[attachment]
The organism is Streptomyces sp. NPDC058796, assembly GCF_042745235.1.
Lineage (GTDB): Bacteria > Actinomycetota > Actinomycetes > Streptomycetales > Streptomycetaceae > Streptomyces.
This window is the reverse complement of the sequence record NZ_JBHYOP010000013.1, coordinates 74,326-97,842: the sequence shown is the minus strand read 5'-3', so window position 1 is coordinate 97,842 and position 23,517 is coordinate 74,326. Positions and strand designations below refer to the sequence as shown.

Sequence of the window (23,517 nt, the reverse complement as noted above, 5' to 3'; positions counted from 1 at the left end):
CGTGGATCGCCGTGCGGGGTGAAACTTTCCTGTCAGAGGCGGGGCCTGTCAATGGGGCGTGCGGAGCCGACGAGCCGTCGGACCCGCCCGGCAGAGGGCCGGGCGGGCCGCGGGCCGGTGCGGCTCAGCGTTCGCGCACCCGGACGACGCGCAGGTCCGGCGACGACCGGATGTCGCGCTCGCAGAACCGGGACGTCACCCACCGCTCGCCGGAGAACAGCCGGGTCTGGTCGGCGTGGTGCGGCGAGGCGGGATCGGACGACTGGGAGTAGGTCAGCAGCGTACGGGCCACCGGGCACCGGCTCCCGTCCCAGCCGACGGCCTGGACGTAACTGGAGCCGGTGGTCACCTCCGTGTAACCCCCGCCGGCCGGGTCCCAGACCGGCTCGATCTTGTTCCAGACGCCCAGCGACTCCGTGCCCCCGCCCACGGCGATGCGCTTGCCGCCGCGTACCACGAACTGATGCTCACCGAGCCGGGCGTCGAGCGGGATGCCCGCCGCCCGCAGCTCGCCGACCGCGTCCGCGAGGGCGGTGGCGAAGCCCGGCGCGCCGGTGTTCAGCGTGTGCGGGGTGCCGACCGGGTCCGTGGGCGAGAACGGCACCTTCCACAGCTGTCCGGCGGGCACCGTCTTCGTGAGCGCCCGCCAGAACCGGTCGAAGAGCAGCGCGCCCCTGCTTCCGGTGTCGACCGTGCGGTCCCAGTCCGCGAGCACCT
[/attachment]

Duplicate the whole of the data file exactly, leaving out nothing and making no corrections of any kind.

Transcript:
The organism is Streptomyces sp. NPDC058796, assembly GCF_042745235.1.
Lineage (GTDB): Bacteria > Actinomycetota > Actinomycetes > Streptomycetales > Streptomycetaceae > Streptomyces.
This window is the reverse complement of the sequence record NZ_JBHYOP010000013.1, coordinates 74,326-97,842: the sequence shown is the minus strand read 5'-3', so window position 1 is coordinate 97,842 and position 23,517 is coordinate 74,326. Positions and strand designations below refer to the sequence as shown.

Sequence of the window (23,517 nt, the reverse complement as noted above, 5' to 3'; positions counted from 1 at the left end):
CGTGGATCGCCGTGCGGGGTGAAACTTTCCTGTCAGAGGCGGGGCCTGTCAATGGGGCGTGCGGAGCCGACGAGCCGTCGGACCCGCCCGGCAGAGGGCCGGGCGGGCCGCGGGCCGGTGCGGCTCAGCGTTCGCGCACCCGGACGACGCGCAGGTCCGGCGACGACCGGATGTCGCGCTCGCAGAACCGGGACGTCACCCACCGCTCGCCGGAGAACAGCCGGGTCTGGTCGGCGTGGTGCGGCGAGGCGGGATCGGACGACTGGGAGTAGGTCAGCAGCGTACGGGCCACCGGGCACCGGCTCCCGTCCCAGCCGACGGCCTGGACGTAACTGGAGCCGGTGGTCACCTCCGTGTAACCCCCGCCGGCCGGGTCCCAGACCGGCTCGATCTTGTTCCAGACGCCCAGCGACTCCGTGCCCCCGCCCACGGCGATGCGCTTGCCGCCGCGTACCACGAACTGATGCTCACCGAGCCGGGCGTCGAGCGGGATGCCCGCCGCCCGCAGCTCGCCGACCGCGTCCGCGAGGGCGGTGGCGAAGCCCGGCGCGCCGGTGTTCAGCGTGTGCGGGGTGCCGACCGGGTCCGTGGGCGAGAACGGCACCTTCCACAGCTGTCCGGCGGGCACCGTCTTCGTGAGCGCCCGCCAGAACCGGTCGAAGAGCAGCGCGCCCCTGCTTCCGGTGTCGACCGTGCGGTCCCAGTCCGCGAGCACCT